The Psychopath at Work, Home and Play

By Nic Smith

Joseph Newman, the head of the psychology department at the University of Wisconsin-Madison estimates that up to 1 percent of the general population in the United States can be described as psychopathic. This means that there are among us, roughly 3 million psychopaths. In the media, psychopaths are usually portrayed as heartless serial killers, but by the best estimates, there are only 100 to 500 serial killers in the United States. So even if we deduct 500 serial killers from the psychopaths, we are still left with an upward number of 2,999,500 psychopaths in the United States. (This number does NOT include inmates in our correctional facilities where it is thought that between 15% of the prison population is psychopathic.)

So, who are these psychopaths who don't generally kill people and are not in jail? Surprisingly, many psychopaths lead perfectly conventional lives as professionals -- doctors, scientists, lawyers, accountants -- or businesspeople - bankers, company CEO's -- or employees in many other places in the workplace. They frequently have spouses and children. Dr. Robert Hare, the preeminent authority on psychopaths, has called this subspecies of seemingly normal individuals sub-criminal psychopaths.

How do you know if you are working with, married to or planning a long road trip with one of these folks? Dr. Hare developed an assessment instrument that is widely used to diagnose these sub-criminal types in the business world. A shorter version of that checklist looks at these aspects of the individual: 1) Superficiality 2) Grandiosity 3) Manipulative 4) Lacking remorse 5) Lacking empathy 6) Does not accept responsibility 7) Impulsive behavior 8) Poor behavior control 9) Lacking goals 10) Irresponsibility 11) Adolescent anti-social behavior 12) Adult anti-social behavior. These aspects are rated on a 0-2 scale and scores over a certain number are considered to be definitive evidence of psychopathy.

That's all well and good, but most people reading this aren't clinicians who can administer tests to those around them. How can you check someone out who may have some or all of these characteristics, prior to hiring, investing in a business venture or otherwise entangling your life with theirs? One way to protect yourself from psychopaths is to hire a highly skilled investigator to examine the past of individuals you are considering getting involved with, because the characteristics described above produce certain behaviors that usually show up in the past histories (as well as the present conduct).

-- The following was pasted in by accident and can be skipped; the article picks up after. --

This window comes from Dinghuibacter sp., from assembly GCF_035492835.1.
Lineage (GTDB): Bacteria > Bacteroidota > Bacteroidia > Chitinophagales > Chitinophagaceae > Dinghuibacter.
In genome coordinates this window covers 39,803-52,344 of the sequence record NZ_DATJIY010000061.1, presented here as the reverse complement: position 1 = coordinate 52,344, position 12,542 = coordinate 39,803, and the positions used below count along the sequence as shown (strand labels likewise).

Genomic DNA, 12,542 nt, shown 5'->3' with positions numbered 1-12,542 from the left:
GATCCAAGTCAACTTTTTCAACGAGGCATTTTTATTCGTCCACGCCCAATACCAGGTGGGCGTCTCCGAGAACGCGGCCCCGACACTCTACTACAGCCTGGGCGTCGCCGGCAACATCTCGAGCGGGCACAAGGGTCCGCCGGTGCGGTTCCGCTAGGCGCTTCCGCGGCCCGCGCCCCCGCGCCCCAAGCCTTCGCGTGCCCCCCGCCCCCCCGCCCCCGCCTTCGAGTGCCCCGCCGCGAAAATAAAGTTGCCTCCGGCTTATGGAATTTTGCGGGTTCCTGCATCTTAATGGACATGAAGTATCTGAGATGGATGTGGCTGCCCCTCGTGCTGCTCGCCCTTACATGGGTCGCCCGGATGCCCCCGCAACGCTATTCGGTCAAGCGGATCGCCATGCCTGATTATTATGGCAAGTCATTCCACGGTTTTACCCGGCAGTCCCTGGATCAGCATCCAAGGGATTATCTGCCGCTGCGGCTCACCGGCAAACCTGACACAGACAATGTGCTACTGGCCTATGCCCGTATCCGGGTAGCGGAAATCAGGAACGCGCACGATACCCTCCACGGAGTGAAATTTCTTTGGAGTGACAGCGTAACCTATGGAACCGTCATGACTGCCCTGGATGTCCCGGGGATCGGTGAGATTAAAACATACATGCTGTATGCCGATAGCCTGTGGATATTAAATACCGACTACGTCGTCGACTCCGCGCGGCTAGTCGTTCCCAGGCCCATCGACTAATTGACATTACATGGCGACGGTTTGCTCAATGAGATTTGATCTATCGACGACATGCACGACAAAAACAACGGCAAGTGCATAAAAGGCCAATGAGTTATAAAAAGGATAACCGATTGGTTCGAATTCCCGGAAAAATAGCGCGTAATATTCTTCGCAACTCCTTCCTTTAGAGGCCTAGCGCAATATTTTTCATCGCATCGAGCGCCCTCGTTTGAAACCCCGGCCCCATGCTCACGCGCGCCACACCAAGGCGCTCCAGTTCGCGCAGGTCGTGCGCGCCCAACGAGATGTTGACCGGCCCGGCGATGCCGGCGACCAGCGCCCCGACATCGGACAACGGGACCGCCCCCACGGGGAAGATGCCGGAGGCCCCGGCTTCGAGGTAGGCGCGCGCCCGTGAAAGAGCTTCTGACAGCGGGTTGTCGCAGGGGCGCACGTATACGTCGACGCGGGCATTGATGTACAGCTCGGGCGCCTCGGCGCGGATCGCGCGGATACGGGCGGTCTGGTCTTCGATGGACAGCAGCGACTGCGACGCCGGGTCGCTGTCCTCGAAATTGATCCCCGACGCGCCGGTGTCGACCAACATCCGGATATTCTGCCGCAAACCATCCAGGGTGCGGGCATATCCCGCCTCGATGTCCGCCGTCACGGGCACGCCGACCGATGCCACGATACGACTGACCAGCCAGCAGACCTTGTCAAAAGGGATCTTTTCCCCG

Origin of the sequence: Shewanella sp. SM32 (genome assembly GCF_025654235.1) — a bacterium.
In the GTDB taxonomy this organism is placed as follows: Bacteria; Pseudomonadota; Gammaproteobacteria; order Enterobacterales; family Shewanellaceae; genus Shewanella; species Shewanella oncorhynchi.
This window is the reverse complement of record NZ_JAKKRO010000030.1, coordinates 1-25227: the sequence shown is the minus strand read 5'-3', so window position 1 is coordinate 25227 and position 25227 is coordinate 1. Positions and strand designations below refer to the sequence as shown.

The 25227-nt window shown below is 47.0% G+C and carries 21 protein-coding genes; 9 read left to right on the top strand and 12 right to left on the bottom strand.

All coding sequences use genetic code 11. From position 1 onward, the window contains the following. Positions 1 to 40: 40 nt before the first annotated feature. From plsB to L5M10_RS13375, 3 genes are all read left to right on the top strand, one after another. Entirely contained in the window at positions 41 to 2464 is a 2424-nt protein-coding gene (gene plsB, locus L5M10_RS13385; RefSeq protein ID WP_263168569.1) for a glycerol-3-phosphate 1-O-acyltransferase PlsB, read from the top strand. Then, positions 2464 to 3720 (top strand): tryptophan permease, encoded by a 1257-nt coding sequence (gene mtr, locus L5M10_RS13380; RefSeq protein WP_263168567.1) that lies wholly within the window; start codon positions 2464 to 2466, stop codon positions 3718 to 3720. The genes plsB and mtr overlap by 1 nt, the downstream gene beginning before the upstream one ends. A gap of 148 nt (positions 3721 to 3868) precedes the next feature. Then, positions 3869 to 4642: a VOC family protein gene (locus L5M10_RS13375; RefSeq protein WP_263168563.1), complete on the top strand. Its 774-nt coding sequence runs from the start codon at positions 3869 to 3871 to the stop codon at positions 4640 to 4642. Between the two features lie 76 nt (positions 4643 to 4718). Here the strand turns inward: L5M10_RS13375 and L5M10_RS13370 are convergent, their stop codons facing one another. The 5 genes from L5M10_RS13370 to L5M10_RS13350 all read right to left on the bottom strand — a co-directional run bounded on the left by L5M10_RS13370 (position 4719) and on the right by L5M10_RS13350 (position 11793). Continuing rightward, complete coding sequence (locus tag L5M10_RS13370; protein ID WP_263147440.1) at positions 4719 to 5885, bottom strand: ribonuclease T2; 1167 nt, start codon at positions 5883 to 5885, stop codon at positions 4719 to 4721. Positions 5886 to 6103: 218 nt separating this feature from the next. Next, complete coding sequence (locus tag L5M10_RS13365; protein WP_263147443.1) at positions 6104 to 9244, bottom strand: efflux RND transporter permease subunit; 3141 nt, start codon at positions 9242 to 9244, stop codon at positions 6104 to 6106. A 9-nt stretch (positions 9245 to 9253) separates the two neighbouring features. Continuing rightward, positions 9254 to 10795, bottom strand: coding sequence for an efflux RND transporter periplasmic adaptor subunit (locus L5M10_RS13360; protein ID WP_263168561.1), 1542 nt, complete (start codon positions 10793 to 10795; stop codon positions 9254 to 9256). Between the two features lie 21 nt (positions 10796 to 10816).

For example, grandiosity, which is a highly inflated sense of self without evidence to back it up, can be discovered in conversations with the individual, with neighbors or past co-workers and with business associates. Neighbors and co-workers frequently will report that the individual will talk about abilities they don't possess or accomplishments that are wildly inflated beyond the facts and will claim relationships that don't exist with high profile individuals.

Impulsive behavior can show up as an inability to control spending or as taking unnecessary risks. Examples are spending money both personally and in business with no budget constraints, traffic tickets for extremely excessive speed, investments in businesses that hold no hope of turning a profit, using vendors because the psychopath "likes" them (usually it's because they identify someone they feel they can manipulate).

Adult anti-social behavior frequently shows up in violence, law breaking, viewing the world as "fair game." Examples are frequent fights, raging, gossiping about a co-worker in order to make them look bad and make the psychopath look like a savior.

Irresponsibility can be failure to pay bills, frequent lawsuits over failure to honor contracts or promising to do something with no intention of honoring that promise. Failure to take responsibility can also manifest in poor planning of events, such as business projects, and when these projects fail, shifting the responsibility or blame for the failure to another individual.

The above are only a few of the ways psychopathic behavior can manifest. The best defense against these kinds of predators among us is to thoroughly examine their backgrounds, especially when they are being considered for management or executive positions within a company. Failure to do so can result in hiring someone who looks good on paper, but is a time-bomb that will explode and damage, sometimes permanently, an otherwise thriving business enterprise.

If you or someone you know is at risk of being harmed or has been harmed by someone who displays psychopathic behavior, please contact us at Parrent Smith Investigations and Research, right away. We have the education, resources and experience to help you chart your course away from the damage these people can perpetrate. Call us today at 800-516-2448.

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